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Publication numberUS20060149271 A1
Publication typeApplication
Application numberUS 11/371,387
Publication dateJul 6, 2006
Filing dateMar 9, 2006
Priority dateAug 28, 1989
Also published asCA2169740A1, CA2169740C, DE69433792D1, DE69433792T2, EP0716578A1, EP0716578A4, EP0716578B1, EP1419741A2, EP1419741A3, US6200320, US6695849, US7011663, US7297147, US20010005786, US20040186499, WO1995005123A1
Publication number11371387, 371387, US 2006/0149271 A1, US 2006/149271 A1, US 20060149271 A1, US 20060149271A1, US 2006149271 A1, US 2006149271A1, US-A1-20060149271, US-A1-2006149271, US2006/0149271A1, US2006/149271A1, US20060149271 A1, US20060149271A1, US2006149271 A1, US2006149271A1
InventorsGary Michelson
Original AssigneeMichelson Gary K
Export CitationBiBTeX, EndNote, RefMan
External Links: USPTO, USPTO Assignment, Espacenet
Method for cutting bone or cartilage with a rongeur
US 20060149271 A1
Abstract
An improved multi-bite bone cutting rongeur with an ultrathin foot plate and a disposable cutting element and storage chamber unit is disclosed. The present invention has an integrated cutting element and storage chamber unit that is truly disposable, rather than merely replaceable. The present invention requires the use of no tools or special assembly. The chamber is simply placed onto the shaft whereby it is immediately locked into place by the use of the instrument.
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Claims(20)
1. A method for cutting bone or cartilage, the method comprising the steps of:
providing a rongeur having a shaft with a mid-longitudinal axis, a foot plate extending from the shaft, and a storage member in moveable relationship to the shaft, the storage member having a cutting edge and a storage area adapted to store multiple cuts of bone or cartilage;
positioning the rongeur at a site where the bone or cartilage is to be cut;
cutting bone or cartilage with the rongeur to produce multiple cut pieces of bone or cartilage;
storing the cut pieces of bone or cartilage in the storage area of the storage member; and
moving the storage member away from the mid-longitudinal axis of the shaft in a direction generally radial to the mid-longitudinal axis while the cut pieces of bone or cartilage are still in the storage area.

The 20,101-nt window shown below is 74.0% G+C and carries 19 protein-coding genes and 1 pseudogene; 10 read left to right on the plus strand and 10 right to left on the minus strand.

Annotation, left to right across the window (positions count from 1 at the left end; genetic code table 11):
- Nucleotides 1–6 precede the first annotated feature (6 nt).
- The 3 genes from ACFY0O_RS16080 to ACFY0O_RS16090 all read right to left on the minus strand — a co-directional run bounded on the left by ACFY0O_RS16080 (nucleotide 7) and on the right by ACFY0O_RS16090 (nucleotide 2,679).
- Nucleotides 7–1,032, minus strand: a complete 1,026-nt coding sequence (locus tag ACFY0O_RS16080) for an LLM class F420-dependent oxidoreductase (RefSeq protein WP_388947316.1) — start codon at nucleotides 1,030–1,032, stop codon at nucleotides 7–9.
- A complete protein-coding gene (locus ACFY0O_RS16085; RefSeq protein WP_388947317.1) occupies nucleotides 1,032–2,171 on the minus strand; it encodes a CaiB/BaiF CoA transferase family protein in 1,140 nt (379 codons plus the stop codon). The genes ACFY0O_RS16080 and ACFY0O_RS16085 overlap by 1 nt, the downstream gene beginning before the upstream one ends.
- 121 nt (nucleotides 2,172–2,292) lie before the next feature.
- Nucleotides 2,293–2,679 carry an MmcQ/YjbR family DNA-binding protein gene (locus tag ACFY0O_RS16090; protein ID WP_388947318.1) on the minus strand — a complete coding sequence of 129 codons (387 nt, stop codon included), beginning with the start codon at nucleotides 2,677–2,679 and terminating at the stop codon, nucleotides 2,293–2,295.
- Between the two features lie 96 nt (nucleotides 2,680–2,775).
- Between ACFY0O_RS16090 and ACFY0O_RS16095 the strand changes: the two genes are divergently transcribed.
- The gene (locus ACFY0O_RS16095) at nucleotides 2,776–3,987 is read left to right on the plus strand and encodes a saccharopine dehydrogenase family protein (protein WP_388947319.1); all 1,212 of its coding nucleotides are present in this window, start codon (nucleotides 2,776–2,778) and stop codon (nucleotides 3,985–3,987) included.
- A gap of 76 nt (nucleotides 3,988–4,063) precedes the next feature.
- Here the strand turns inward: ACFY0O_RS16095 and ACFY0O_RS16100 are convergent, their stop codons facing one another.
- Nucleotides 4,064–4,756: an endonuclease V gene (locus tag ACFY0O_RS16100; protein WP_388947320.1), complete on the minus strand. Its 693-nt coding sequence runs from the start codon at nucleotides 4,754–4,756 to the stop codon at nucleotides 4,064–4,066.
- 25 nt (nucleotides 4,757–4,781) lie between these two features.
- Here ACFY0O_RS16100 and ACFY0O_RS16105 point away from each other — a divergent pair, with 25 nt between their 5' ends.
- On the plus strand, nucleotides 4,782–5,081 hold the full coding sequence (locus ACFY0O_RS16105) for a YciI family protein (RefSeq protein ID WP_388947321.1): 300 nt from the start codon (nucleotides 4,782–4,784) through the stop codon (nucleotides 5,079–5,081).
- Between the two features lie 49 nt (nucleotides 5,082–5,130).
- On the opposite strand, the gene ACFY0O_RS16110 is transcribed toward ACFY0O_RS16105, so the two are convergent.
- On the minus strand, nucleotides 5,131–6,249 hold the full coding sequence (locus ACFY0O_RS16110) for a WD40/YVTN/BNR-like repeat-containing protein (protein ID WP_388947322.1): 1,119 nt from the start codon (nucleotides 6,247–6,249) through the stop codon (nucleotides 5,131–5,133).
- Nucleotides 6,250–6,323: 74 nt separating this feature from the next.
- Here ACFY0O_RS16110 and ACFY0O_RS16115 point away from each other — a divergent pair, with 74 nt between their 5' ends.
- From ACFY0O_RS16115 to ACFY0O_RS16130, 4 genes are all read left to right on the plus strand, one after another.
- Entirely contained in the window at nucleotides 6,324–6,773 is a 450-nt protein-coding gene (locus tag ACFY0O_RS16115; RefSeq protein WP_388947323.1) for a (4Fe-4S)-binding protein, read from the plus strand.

2. The method of claim 1, further comprising the steps of replacing the storage member with a second storage member and engaging the second storage member with the shaft.
3. The method of claim 2, further comprising the step of locking the second storage member to the shaft.
4. The method of claim 1, further comprising the step of disposing the storage member.
5. The method of claim 1, wherein the storage area increases in cross sectional area from one end of the storage member to another end of the storage member.
6. The method of claim 1, wherein the step of cutting includes reciprocating the storage member relative to the shaft to cut the bone or cartilage.
7. The method of claim 1, wherein the step of cutting includes manually cutting the bone or cartilage.
8. The method of claim 1, wherein the step of cutting includes electrically operating the rongeur to cut the bone or cartilage.
9. The method of claim 1, wherein the storage member is insertable into a carrier member, the step of moving including moving the carrier member away from the mid-longitudinal axis of the shaft in a direction generally radial to the mid-longitudinal axis.
10. The method of claim 9, further comprising the step of removing the storage member from the carrier member.
11. The method of claim 10, further comprising the steps of inserting a second storage member into the carrier member and attaching the carrier member to a portion of the shaft of the rongeur.
12. The method of claim 1, further comprising the step of removing the cut pieces of bone or cartilage from the storage area of the storage member after removal of the storage member from the shaft.
13. The method of claim 12, further comprising the step of utilizing the cut pieces of bone or cartilage removed from the storage member in another medical procedure.
14. The method of claim 1, wherein the step of cutting includes producing multiple cut pieces of bone or cartilage without removing the rongeur from the patient.